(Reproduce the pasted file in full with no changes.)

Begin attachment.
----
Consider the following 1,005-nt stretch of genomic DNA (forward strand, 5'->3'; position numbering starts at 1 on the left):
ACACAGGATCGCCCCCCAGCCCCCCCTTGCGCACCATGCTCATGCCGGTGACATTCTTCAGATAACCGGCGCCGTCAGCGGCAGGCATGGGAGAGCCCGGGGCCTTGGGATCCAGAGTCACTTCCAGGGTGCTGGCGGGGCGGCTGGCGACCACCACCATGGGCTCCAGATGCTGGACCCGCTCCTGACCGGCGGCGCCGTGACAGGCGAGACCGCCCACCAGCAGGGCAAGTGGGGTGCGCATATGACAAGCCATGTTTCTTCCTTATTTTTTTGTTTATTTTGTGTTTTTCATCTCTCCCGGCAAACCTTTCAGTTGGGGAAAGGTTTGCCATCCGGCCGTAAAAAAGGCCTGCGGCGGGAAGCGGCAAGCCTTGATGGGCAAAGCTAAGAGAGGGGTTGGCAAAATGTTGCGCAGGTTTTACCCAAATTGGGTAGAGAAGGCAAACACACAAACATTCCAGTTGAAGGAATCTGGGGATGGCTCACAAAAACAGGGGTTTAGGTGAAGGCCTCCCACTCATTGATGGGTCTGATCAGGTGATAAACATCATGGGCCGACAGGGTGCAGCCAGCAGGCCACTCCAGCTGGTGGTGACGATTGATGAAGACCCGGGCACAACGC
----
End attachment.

Consider the following 1,005-nt stretch of genomic DNA (forward strand, 5'->3'; position numbering starts at 1 on the left):
ACACAGGATCGCCCCCCAGCCCCCCCTTGCGCACCATGCTCATGCCGGTGACATTCTTCAGATAACCGGCGCCGTCAGCGGCAGGCATGGGAGAGCCCGGGGCCTTGGGATCCAGAGTCACTTCCAGGGTGCTGGCGGGGCGGCTGGCGACCACCACCATGGGCTCCAGATGCTGGACCCGCTCCTGACCGGCGGCGCCGTGACAGGCGAGACCGCCCACCAGCAGGGCAAGTGGGGTGCGCATATGACAAGCCATGTTTCTTCCTTATTTTTTTGTTTATTTTGTGTTTTTCATCTCTCCCGGCAAACCTTTCAGTTGGGGAAAGGTTTGCCATCCGGCCGTAAAAAAGGCCTGCGGCGGGAAGCGGCAAGCCTTGATGGGCAAAGCTAAGAGAGGGGTTGGCAAAATGTTGCGCAGGTTTTACCCAAATTGGGTAGAGAAGGCAAACACACAAACATTCCAGTTGAAGGAATCTGGGGATGGCTCACAAAAACAGGGGTTTAGGTGAAGGCCTCCCACTCATTGATGGGTCTGATCAGGTGATAAACATCATGGGCCGACAGGGTGCAGCCAGCAGGCCACTCCAGCTGGTGGTGACGATTGATGAAGACCCGGGCACAACGC